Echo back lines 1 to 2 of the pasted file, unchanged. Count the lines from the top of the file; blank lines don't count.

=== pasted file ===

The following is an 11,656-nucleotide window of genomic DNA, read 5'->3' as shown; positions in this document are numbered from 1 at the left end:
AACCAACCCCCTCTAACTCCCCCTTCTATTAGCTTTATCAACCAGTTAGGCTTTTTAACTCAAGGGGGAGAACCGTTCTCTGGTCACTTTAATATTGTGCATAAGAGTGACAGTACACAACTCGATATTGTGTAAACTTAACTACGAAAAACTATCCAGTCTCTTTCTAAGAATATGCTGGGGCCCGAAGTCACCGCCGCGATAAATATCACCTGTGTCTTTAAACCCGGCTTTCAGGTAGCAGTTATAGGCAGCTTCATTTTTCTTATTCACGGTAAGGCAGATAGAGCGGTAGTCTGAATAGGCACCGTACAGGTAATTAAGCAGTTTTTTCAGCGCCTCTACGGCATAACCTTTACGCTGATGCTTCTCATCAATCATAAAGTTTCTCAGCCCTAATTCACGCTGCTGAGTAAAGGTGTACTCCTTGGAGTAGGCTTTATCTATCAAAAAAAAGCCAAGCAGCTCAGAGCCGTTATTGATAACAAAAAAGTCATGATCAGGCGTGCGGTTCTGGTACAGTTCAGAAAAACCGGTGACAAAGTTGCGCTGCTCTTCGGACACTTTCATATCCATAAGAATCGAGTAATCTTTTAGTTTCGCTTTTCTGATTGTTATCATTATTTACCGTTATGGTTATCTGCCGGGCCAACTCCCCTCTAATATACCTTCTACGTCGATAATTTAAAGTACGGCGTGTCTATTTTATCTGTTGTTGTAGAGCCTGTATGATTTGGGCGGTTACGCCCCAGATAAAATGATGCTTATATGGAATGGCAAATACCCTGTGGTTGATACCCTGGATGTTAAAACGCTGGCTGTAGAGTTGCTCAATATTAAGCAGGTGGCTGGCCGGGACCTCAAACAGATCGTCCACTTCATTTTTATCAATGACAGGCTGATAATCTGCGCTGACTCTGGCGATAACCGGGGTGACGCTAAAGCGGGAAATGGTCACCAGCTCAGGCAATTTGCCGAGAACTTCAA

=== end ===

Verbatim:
The following is an 11,656-nucleotide window of genomic DNA, read 5'->3' as shown; positions in this document are numbered from 1 at the left end:
AACCAACCCCCTCTAACTCCCCCTTCTATTAGCTTTATCAACCAGTTAGGCTTTTTAACTCAAGGGGGAGAACCGTTCTCTGGTCACTTTAATATTGTGCATAAGAGTGACAGTACACAACTCGATATTGTGTAAACTTAACTACGAAAAACTATCCAGTCTCTTTCTAAGAATATGCTGGGGCCCGAAGTCACCGCCGCGATAAATATCACCTGTGTCTTTAAACCCGGCTTTCAGGTAGCAGTTATAGGCAGCTTCATTTTTCTTATTCACGGTAAGGCAGATAGAGCGGTAGTCTGAATAGGCACCGTACAGGTAATTAAGCAGTTTTTTCAGCGCCTCTACGGCATAACCTTTACGCTGATGCTTCTCATCAATCATAAAGTTTCTCAGCCCTAATTCACGCTGCTGAGTAAAGGTGTACTCCTTGGAGTAGGCTTTATCTATCAAAAAAAAGCCAAGCAGCTCAGAGCCGTTATTGATAACAAAAAAGTCATGATCAGGCGTGCGGTTCTGGTACAGTTCAGAAAAACCGGTGACAAAGTTGCGCTGCTCTTCGGACACTTTCATATCCATAAGAATCGAGTAATCTTTTAGTTTCGCTTTTCTGATTGTTATCATTATTTACCGTTATGGTTATCTGCCGGGCCAACTCCCCTCTAATATACCTTCTACGTCGATAATTTAAAGTACGGCGTGTCTATTTTATCTGTTGTTGTAGAGCCTGTATGATTTGGGCGGTTACGCCCCAGATAAAATGATGCTTATATGGAATGGCAAATACCCTGTGGTTGATACCCTGGATGTTAAAACGCTGGCTGTAGAGTTGCTCAATATTAAGCAGGTGGCTGGCCGGGACCTCAAACAGATCGTCCACTTCATTTTTATCAATGACAGGCTGATAATCTGCGCTGACTCTGGCGATAACCGGGGTGACGCTAAAGCGGGAAATGGTCACCAGCTCAGGCAATTTGCCGAGAACTTCAA